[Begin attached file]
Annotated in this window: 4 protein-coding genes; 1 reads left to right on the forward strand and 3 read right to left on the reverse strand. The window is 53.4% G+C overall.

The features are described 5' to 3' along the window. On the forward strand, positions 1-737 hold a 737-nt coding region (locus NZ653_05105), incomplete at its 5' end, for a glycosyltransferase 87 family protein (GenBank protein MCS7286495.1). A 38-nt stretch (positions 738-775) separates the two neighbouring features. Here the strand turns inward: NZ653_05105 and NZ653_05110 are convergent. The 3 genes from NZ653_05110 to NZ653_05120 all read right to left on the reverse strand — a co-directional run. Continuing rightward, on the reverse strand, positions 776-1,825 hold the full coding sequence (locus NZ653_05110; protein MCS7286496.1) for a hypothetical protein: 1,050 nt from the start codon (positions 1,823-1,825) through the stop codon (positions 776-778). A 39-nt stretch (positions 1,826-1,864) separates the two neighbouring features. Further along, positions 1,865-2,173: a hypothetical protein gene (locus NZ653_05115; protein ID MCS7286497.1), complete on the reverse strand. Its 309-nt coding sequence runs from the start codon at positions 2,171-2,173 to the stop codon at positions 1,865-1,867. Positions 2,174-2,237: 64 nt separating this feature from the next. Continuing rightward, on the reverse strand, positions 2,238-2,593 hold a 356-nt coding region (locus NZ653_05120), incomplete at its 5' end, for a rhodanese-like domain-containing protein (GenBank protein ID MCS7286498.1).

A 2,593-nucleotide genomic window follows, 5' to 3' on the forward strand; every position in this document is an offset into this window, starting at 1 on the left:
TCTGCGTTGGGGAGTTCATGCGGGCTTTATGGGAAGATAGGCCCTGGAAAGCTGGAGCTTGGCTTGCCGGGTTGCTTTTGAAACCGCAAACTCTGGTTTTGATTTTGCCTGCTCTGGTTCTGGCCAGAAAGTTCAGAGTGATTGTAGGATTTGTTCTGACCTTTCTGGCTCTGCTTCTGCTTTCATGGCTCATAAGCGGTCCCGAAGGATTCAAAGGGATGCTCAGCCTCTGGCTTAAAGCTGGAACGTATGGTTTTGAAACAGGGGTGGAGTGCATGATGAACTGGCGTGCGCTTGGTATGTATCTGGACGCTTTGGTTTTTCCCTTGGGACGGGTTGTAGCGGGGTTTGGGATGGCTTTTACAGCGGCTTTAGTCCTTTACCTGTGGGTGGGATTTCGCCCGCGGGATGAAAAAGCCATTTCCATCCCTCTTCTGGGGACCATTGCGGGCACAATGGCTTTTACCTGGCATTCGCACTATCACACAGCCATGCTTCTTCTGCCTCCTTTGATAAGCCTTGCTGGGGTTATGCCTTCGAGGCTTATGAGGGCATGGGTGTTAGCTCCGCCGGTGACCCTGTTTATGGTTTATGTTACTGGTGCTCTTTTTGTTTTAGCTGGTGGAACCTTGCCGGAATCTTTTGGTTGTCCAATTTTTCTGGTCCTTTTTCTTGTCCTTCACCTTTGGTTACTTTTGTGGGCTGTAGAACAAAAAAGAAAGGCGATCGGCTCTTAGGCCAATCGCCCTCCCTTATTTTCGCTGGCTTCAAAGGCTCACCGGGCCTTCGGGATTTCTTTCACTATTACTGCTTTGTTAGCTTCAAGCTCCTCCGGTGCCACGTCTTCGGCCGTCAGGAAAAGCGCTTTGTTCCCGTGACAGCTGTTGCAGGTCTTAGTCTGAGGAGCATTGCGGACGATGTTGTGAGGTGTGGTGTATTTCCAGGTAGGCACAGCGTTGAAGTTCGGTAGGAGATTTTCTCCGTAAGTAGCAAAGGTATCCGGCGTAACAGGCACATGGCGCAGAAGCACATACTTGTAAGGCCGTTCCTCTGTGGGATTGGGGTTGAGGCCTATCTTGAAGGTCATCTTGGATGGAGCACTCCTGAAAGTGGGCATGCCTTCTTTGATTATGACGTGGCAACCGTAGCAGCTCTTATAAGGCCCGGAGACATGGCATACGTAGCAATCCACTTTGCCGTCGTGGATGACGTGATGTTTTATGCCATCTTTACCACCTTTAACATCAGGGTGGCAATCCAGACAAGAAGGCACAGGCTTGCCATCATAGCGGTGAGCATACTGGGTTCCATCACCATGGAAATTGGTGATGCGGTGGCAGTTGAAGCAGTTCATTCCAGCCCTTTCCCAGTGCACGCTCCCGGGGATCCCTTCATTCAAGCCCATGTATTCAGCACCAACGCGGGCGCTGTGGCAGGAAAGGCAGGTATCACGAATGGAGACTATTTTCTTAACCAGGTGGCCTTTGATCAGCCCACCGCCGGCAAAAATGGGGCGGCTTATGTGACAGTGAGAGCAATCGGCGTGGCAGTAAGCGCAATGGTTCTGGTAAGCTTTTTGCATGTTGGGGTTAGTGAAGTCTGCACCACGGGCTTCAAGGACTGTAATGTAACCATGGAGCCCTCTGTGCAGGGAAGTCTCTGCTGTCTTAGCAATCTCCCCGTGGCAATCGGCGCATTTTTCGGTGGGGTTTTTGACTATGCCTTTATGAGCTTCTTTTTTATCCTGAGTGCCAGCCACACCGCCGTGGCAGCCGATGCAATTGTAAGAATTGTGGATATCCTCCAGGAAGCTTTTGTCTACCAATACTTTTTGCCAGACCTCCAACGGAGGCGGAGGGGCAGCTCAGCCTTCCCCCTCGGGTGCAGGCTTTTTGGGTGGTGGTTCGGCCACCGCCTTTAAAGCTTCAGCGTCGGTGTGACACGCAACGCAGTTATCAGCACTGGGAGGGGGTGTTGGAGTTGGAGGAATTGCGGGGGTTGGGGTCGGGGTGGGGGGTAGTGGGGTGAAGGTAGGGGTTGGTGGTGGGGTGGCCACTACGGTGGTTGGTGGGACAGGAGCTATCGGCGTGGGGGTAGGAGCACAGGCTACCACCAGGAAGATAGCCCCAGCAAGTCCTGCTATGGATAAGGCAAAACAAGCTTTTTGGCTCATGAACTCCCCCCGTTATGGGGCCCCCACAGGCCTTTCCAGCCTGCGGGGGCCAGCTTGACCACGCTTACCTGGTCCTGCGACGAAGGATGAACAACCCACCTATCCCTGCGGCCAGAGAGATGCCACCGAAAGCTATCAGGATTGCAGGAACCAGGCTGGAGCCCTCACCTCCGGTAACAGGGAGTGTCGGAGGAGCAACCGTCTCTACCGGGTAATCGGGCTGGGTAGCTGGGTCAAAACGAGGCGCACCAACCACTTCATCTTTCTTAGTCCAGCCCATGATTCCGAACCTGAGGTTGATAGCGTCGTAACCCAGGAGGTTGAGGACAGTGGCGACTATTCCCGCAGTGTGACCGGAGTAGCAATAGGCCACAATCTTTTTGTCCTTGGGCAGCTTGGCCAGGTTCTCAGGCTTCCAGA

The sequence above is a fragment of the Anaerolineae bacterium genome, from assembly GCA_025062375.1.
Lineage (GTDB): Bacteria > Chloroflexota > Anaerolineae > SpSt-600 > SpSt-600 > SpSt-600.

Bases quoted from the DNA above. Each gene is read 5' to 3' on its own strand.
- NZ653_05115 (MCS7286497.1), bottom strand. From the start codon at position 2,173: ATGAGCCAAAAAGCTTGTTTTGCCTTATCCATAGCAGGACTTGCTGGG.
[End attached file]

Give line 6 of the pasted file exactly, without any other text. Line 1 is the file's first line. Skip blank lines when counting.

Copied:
Lineage (GTDB): Bacteria > Chloroflexota > Anaerolineae > SpSt-600 > SpSt-600 > SpSt-600.